I have come to respect your honesty and integrity as a person and as a professional, and that for me has considerable meaning; secondly, I’ve come to appreciate you as somebody who is deeply reflective about the work that he does; that he is prepared, as it were, to look at his work with new eyes, fresh perspectives and so on, if that is what is actually clearly being called for.  But to respond quite directly to your last question, I sometimes feel that it may be that it is the very fact that, for goodness knows how many years ago, I think it’s about 30 years, you have been involved in therapeutic work, which is actually rare, which is I think also extremely demanding, but also has within it quite a number of important issues I think which mainstream therapeutic approaches can probably learn from and benefit from. [page 38]

Within the transcript there’s some interesting snippets about Gale’s therapy groups. Skim to pages 56-57 and we learn that one client was allowed to cut Gale’s hair in order to give her extra status in the group from having the privilege to cut the leader’s hair. We also find out that t-shirts were printed with a blown-up picture of Gale and the words “I’m his favourite.” There’s mention in the HPC decision of Gale asking clients to call him “Daddy”.

This isn’t a therapy group. It’s a cult.

Thorne wasn’t the only eminent professor to become involved in the Gale hearings. Gale applied to have his interim suspension lifted, in exchange for having weekly supervision sessions of his practice. But who would act as supervisor?

Andrew Samuels, Professor of Analytical Psychology at the University of Essex – another Jungian, another figure formed in the 1960s, and subsequently to become chair of the UKCP – made an offer to provide supervision. The offer was promptly rejected by the HPC. The allegations against Gale were so serious that simply toddling along once a week for supervision was just not enough to protect the public.

Professor Samuels has strongly denied offering to be Gale’s supervisor, but as it happens one of the complainants obtained his letter to the HPC. Here it is. It’s pretty unambiguous.

Two eminent professors, one of them later going on to become UKCP chair, dancing to the beck and call of a cult leader.

So, what have we learned here? Quite possible the mysticism and idealism of the Flower Power generation may have given impetus to various individuals who liked to inflate their egos by playing the wise man or guru. In some instances such as Gale, the guru became the head of a therapy cult.

Needless to say, such individuals are not suited to the role of therapist.

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The Socialist Workers Party: Sex, Power and the Abuse of Trust

[Trigger warnings for rape and sexual exploitation]

I’ve blogged a couple of times about the scandal engulfing the Socialist Workers Party, an organisation I regard as closer to a cult than a political party. Just to recap, a senior figure in the SWP was accused of rape by a female party member. Rather than call the police, the SWP held an internal inquiry by a “Disputes Committee” made up of the accused’s friends, who completely exonerated him. Details have been published on the internet, prompting an internal revolt.

There’s been intense discussion of this on various left-wing blogs. This has resulted in details emerging that paint the whole affair in an even more disturbing light, bringing to bear issues over possible abuse of power dynamics.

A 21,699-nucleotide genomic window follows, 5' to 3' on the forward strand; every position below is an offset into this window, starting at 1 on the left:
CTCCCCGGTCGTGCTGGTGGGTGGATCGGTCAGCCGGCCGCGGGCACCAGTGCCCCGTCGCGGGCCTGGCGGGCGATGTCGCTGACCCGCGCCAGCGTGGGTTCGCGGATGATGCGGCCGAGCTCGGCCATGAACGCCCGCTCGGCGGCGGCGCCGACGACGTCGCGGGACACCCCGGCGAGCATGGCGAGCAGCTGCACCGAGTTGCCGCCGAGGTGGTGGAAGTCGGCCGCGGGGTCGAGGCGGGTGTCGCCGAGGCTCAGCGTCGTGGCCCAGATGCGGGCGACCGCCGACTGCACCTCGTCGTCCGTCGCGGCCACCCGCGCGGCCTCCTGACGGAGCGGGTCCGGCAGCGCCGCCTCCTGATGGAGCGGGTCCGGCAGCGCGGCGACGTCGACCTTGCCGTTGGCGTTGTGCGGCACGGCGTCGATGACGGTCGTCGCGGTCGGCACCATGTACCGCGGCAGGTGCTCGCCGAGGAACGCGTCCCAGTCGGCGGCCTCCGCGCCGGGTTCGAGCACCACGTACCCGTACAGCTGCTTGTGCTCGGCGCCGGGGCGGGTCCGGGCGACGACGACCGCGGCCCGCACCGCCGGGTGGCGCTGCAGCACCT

To summarise these details, here’s a post by former SWP member Anna Chen. She replied to an exhortation by one of the SWP leadership not to listen to “filth” on the internet.

WHAT IS FILTH?

“Filth” is an alleged rape taking place when a woman is nineteen, 2 years after she and her party leader meet, at which time he is forty-six and she seventeen.

“Filth” is an appeal to the party’s internal disciplinary body being met with a kangaroo court run by several of the party leader’s friends, who then exonerate him.

“Filth” is the woman denied access to his evidence while he sees hers: the game is surely “I’ll show you mine IF you show me yours.”

“Filth” is a woman ostracised, cast out as unclean with a scarlet letter “A” carved into her forehead.

“Filth” is her friends put under heavy manners by the party’s attack dogs, fresh from their two-minute hate.

What particularly concerns me here – quite aside from what sounds like allegations of disgraceful treatment of the woman by her party – is the age difference between the two people involved. When they met he was 46, and a party leader, and she was only 17?

Given the widespread discussion of the case on various blogs, I don’t think it’s breaching any secrets to say that the accused is Martin Smith, former SWP secretary, and currently the national organiser of Unite Against Fascism. My understanding is that he denies rape – not that the truth can now be established either way. The SWP’s kangaroo court will have massively prejudiced any attempt at a criminal prosecution. However, he admits to having had a consensual sexual relationship with the girl in question.

There’s references to this in the transcript of the Disputes Committee report, which was leaked onto the Internet.

We also however thought it was important to be clear that the disputes committee doesn’t exist to police moral, er, bourgeois morality, so we agreed that issues that weren’t relevant to us were whether the comrade was monogamous, whether they were having an affair, whether the age differences in their relationahip, because as revolutionaries we didn’t consider that should be our remit to consider issues such as those.